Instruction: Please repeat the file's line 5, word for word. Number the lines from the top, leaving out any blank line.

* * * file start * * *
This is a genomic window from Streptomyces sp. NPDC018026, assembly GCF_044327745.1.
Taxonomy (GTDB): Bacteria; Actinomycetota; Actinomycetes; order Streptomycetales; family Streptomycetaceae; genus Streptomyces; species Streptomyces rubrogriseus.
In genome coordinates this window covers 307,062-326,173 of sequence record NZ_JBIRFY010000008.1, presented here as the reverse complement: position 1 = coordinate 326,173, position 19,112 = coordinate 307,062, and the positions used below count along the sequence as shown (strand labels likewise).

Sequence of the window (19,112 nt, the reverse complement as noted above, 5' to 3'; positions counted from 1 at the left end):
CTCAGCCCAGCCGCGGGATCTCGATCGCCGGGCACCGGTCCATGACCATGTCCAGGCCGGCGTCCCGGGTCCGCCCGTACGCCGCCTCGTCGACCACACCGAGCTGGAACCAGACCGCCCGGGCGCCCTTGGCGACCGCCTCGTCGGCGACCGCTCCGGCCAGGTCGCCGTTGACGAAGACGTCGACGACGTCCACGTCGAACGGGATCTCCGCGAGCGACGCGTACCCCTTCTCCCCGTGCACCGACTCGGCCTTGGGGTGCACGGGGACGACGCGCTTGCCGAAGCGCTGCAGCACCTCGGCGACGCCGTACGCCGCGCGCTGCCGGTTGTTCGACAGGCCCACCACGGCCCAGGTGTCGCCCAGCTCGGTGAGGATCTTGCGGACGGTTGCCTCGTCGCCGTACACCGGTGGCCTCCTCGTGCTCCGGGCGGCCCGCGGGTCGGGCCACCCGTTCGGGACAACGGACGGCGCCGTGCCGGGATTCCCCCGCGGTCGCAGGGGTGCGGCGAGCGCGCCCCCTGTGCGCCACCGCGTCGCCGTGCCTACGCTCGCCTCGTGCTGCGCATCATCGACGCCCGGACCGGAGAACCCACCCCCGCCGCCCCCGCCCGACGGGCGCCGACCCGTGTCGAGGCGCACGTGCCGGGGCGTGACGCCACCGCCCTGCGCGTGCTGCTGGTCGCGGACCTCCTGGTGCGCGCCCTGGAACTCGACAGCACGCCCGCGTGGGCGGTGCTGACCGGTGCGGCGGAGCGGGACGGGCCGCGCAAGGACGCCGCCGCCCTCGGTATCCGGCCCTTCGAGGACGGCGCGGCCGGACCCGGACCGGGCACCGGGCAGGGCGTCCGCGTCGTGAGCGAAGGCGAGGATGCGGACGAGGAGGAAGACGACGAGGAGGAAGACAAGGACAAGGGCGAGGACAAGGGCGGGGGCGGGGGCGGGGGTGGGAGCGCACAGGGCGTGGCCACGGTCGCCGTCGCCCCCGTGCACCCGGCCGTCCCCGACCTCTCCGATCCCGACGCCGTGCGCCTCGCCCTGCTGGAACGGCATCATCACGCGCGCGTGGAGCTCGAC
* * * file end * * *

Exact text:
CTCAGCCCAGCCGCGGGATCTCGATCGCCGGGCACCGGTCCATGACCATGTCCAGGCCGGCGTCCCGGGTCCGCCCGTACGCCGCCTCGTCGACCACACCGAGCTGGAACCAGACCGCCCGGGCGCCCTTGGCGACCGCCTCGTCGGCGACCGCTCCGGCCAGGTCGCCGTTGACGAAGACGTCGACGACGTCCACGTCGAACGGGATCTCCGCGAGCGACGCGTACCCCTTCTCCCCGTGCACCGACTCGGCCTTGGGGTGCACGGGGACGACGCGCTTGCCGAAGCGCTGCAGCACCTCGGCGACGCCGTACGCCGCGCGCTGCCGGTTGTTCGACAGGCCCACCACGGCCCAGGTGTCGCCCAGCTCGGTGAGGATCTTGCGGACGGTTGCCTCGTCGCCGTACACCGGTGGCCTCCTCGTGCTCCGGGCGGCCCGCGGGTCGGGCCACCCGTTCGGGACAACGGACGGCGCCGTGCCGGGATTCCCCCGCGGTCGCAGGGGTGCGGCGAGCGCGCCCCCTGTGCGCCACCGCGTCGCCGTGCCTACGCTCGCCTCGTGCTGCGCATCATCGACGCCCGGACCGGAGAACCCACCCCCGCCGCCCCCGCCCGACGGGCGCCGACCCGTGTCGAGGCGCACGTGCCGGGGCGTGACGCCACCGCCCTGCGCGTGCTGCTGGTCGCGGACCTCCTGGTGCGCGCCCTGGAACTCGACAGCACGCCCGCGTGGGCGGTGCTGACCGGTGCGGCGGAGCGGGACGGGCCGCGCAAGGACGCCGCCGCCCTCGGTATCCGGCCCTTCGAGGACGGCGCGGCCGGACCCGGACCGGGCACCGGGCAGGGCGTCCGCGTCGTGAGCGAAGGCGAGGATGCGGACGAGGAGGAAGACGACGAGGAGGAAGACAAGGACAAGGGCGAGGACAAGGGCGGGGGCGGGGGCGGGGGTGGGAGCGCACAGGGCGTGGCCACGGTCGCCGTCGCCCCCGTGCACCCGGCCGTCCCCGACCTCTCCGATCCCGACGCCGTGCGCCTCGCCCTGCTGGAACGGCATCATCACGCGCGCGTGGAGCTCGAC